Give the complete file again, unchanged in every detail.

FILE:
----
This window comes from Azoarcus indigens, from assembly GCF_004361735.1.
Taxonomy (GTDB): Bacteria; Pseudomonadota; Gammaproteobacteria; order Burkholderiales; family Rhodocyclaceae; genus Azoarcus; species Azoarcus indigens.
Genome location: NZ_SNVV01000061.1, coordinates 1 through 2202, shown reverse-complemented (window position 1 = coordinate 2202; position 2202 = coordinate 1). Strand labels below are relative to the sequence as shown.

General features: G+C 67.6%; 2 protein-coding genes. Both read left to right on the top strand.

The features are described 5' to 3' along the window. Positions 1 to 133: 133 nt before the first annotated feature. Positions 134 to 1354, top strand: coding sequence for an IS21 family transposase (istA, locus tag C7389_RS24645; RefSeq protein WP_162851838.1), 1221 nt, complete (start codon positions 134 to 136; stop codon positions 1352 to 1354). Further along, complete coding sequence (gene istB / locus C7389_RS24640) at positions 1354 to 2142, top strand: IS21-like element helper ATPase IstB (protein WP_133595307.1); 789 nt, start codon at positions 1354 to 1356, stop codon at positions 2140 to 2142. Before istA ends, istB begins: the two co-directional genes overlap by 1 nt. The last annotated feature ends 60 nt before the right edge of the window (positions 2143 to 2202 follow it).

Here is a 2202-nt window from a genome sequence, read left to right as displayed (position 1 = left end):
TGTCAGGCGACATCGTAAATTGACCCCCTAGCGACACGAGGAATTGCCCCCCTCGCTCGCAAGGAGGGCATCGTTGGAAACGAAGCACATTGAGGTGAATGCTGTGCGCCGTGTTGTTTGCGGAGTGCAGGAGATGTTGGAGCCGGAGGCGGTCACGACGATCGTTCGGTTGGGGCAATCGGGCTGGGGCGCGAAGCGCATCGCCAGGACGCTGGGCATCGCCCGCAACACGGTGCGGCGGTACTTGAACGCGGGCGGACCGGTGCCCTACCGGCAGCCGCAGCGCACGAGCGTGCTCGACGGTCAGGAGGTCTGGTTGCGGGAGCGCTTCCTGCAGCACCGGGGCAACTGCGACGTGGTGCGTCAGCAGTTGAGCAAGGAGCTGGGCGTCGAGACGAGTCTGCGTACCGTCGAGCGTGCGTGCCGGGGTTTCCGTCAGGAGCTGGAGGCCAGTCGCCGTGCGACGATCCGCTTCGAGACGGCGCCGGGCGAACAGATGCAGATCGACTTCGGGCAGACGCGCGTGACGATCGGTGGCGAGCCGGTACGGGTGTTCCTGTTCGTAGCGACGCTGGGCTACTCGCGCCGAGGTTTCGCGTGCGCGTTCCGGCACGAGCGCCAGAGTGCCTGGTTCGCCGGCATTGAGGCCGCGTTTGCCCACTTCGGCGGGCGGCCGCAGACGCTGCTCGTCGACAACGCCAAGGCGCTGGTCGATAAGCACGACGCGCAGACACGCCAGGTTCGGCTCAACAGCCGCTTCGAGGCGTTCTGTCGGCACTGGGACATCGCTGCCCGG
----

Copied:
This window comes from Azoarcus indigens, from assembly GCF_004361735.1.
Taxonomy (GTDB): Bacteria; Pseudomonadota; Gammaproteobacteria; order Burkholderiales; family Rhodocyclaceae; genus Azoarcus; species Azoarcus indigens.
Genome location: NZ_SNVV01000061.1, coordinates 1 through 2202, shown reverse-complemented (window position 1 = coordinate 2202; position 2202 = coordinate 1). Strand labels below are relative to the sequence as shown.

General features: G+C 67.6%; 2 protein-coding genes. Both read left to right on the top strand.

The features are described 5' to 3' along the window. Positions 1 to 133: 133 nt before the first annotated feature. Positions 134 to 1354, top strand: coding sequence for an IS21 family transposase (istA, locus tag C7389_RS24645; RefSeq protein WP_162851838.1), 1221 nt, complete (start codon positions 134 to 136; stop codon positions 1352 to 1354). Further along, complete coding sequence (gene istB / locus C7389_RS24640) at positions 1354 to 2142, top strand: IS21-like element helper ATPase IstB (protein WP_133595307.1); 789 nt, start codon at positions 1354 to 1356, stop codon at positions 2140 to 2142. Before istA ends, istB begins: the two co-directional genes overlap by 1 nt. The last annotated feature ends 60 nt before the right edge of the window (positions 2143 to 2202 follow it).

Here is a 2202-nt window from a genome sequence, read left to right as displayed (position 1 = left end):
TGTCAGGCGACATCGTAAATTGACCCCCTAGCGACACGAGGAATTGCCCCCCTCGCTCGCAAGGAGGGCATCGTTGGAAACGAAGCACATTGAGGTGAATGCTGTGCGCCGTGTTGTTTGCGGAGTGCAGGAGATGTTGGAGCCGGAGGCGGTCACGACGATCGTTCGGTTGGGGCAATCGGGCTGGGGCGCGAAGCGCATCGCCAGGACGCTGGGCATCGCCCGCAACACGGTGCGGCGGTACTTGAACGCGGGCGGACCGGTGCCCTACCGGCAGCCGCAGCGCACGAGCGTGCTCGACGGTCAGGAGGTCTGGTTGCGGGAGCGCTTCCTGCAGCACCGGGGCAACTGCGACGTGGTGCGTCAGCAGTTGAGCAAGGAGCTGGGCGTCGAGACGAGTCTGCGTACCGTCGAGCGTGCGTGCCGGGGTTTCCGTCAGGAGCTGGAGGCCAGTCGCCGTGCGACGATCCGCTTCGAGACGGCGCCGGGCGAACAGATGCAGATCGACTTCGGGCAGACGCGCGTGACGATCGGTGGCGAGCCGGTACGGGTGTTCCTGTTCGTAGCGACGCTGGGCTACTCGCGCCGAGGTTTCGCGTGCGCGTTCCGGCACGAGCGCCAGAGTGCCTGGTTCGCCGGCATTGAGGCCGCGTTTGCCCACTTCGGCGGGCGGCCGCAGACGCTGCTCGTCGACAACGCCAAGGCGCTGGTCGATAAGCACGACGCGCAGACACGCCAGGTTCGGCTCAACAGCCGCTTCGAGGCGTTCTGTCGGCACTGGGACATCGCTGCCCGG